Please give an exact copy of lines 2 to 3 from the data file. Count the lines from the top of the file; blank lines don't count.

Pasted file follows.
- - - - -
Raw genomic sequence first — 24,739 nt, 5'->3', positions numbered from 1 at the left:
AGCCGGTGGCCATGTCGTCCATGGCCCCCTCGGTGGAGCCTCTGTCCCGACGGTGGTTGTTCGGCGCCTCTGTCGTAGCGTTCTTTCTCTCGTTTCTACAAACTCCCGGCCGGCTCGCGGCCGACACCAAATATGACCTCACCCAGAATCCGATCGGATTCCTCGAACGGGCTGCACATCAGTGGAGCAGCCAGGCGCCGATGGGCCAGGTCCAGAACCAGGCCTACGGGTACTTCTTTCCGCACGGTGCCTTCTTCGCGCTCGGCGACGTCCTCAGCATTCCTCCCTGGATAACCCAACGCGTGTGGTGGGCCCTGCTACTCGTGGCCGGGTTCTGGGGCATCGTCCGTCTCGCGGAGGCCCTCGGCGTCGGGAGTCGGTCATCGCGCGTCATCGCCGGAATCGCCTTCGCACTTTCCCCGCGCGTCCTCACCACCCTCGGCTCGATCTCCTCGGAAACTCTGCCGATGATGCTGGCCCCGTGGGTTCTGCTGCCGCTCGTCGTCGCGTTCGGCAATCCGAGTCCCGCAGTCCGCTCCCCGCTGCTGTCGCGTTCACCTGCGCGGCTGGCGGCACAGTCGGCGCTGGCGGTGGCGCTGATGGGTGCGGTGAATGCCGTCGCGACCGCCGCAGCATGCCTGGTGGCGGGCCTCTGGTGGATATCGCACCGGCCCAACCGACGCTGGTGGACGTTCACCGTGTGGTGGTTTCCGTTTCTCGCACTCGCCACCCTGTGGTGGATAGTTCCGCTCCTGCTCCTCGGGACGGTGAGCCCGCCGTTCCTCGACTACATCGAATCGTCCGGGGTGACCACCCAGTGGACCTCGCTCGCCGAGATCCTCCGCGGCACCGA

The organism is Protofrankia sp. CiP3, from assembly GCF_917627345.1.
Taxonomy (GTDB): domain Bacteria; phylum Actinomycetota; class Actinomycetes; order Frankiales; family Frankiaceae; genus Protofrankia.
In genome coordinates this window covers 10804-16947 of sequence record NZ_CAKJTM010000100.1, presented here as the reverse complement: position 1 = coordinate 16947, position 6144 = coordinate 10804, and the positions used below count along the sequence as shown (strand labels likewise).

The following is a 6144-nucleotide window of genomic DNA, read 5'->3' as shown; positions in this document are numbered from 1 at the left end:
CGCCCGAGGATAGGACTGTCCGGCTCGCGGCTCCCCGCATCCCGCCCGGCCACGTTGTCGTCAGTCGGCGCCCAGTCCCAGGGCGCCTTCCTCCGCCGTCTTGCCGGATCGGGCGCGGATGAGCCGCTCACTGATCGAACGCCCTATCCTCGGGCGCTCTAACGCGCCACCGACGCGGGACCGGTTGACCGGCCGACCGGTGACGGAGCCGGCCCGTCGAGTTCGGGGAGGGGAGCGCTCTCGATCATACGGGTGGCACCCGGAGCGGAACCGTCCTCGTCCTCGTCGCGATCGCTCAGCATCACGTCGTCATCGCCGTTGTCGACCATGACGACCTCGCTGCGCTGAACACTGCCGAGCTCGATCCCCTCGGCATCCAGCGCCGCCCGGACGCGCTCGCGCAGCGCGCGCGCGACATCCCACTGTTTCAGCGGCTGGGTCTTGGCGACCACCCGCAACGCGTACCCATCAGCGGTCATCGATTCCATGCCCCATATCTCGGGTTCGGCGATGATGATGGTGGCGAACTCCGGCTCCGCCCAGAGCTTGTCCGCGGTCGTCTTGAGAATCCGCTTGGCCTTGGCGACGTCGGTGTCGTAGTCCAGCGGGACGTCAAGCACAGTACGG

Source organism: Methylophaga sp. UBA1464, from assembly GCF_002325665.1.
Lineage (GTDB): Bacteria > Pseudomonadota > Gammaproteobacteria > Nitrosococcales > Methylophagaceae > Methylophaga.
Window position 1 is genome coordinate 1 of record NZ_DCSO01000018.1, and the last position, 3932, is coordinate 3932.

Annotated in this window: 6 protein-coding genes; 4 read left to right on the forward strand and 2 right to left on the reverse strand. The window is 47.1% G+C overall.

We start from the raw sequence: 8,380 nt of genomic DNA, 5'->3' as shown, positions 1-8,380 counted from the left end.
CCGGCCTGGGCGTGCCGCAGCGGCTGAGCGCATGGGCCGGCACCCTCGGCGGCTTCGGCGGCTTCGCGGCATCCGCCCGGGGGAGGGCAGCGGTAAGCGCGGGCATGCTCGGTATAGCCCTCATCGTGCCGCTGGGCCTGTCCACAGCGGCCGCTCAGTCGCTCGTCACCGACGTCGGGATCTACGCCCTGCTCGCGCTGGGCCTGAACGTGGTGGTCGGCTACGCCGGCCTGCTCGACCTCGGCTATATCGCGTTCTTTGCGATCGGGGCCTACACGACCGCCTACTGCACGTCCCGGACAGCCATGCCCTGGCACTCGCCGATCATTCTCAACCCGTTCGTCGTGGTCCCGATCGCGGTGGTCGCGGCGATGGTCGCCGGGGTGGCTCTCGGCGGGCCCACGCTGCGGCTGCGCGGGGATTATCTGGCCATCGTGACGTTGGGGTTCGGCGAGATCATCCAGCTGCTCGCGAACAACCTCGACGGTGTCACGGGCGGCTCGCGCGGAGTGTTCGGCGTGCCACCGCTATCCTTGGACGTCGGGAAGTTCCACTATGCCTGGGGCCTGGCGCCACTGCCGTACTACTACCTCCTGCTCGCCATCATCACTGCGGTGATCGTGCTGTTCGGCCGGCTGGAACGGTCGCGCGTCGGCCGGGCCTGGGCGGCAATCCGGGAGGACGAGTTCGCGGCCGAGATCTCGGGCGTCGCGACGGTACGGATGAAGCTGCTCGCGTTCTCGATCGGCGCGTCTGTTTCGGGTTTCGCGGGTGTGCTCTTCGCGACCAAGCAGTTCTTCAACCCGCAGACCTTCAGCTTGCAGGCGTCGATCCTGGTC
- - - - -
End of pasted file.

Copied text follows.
AGCCGGTGGCCATGTCGTCCATGGCCCCCTCGGTGGAGCCTCTGTCCCGACGGTGGTTGTTCGGCGCCTCTGTCGTAGCGTTCTTTCTCTCGTTTCTACAAACTCCCGGCCGGCTCGCGGCCGACACCAAATATGACCTCACCCAGAATCCGATCGGATTCCTCGAACGGGCTGCACATCAGTGGAGCAGCCAGGCGCCGATGGGCCAGGTCCAGAACCAGGCCTACGGGTACTTCTTTCCGCACGGTGCCTTCTTCGCGCTCGGCGACGTCCTCAGCATTCCTCCCTGGATAACCCAACGCGTGTGGTGGGCCCTGCTACTCGTGGCCGGGTTCTGGGGCATCGTCCGTCTCGCGGAGGCCCTCGGCGTCGGGAGTCGGTCATCGCGCGTCATCGCCGGAATCGCCTTCGCACTTTCCCCGCGCGTCCTCACCACCCTCGGCTCGATCTCCTCGGAAACTCTGCCGATGATGCTGGCCCCGTGGGTTCTGCTGCCGCTCGTCGTCGCGTTCGGCAATCCGAGTCCCGCAGTCCGCTCCCCGCTGCTGTCGCGTTCACCTGCGCGGCTGGCGGCACAGTCGGCGCTGGCGGTGGCGCTGATGGGTGCGGTGAATGCCGTCGCGACCGCCGCAGCATGCCTGGTGGCGGGCCTCTGGTGGATATCGCACCGGCCCAACCGACGCTGGTGGACGTTCACCGTGTGGTGGTTTCCGTTTCTCGCACTCGCCACCCTGTGGTGGATAGTTCCGCTCCTGCTCCTCGGGACGGTGAGCCCGCCGTTCCTCGACTACATCGAATCGTCCGGGGTGACCACCCAGTGGACCTCGCTCGCCGAGATCCTCCGCGGCACCGA

The organism is Protofrankia sp. CiP3, from assembly GCF_917627345.1.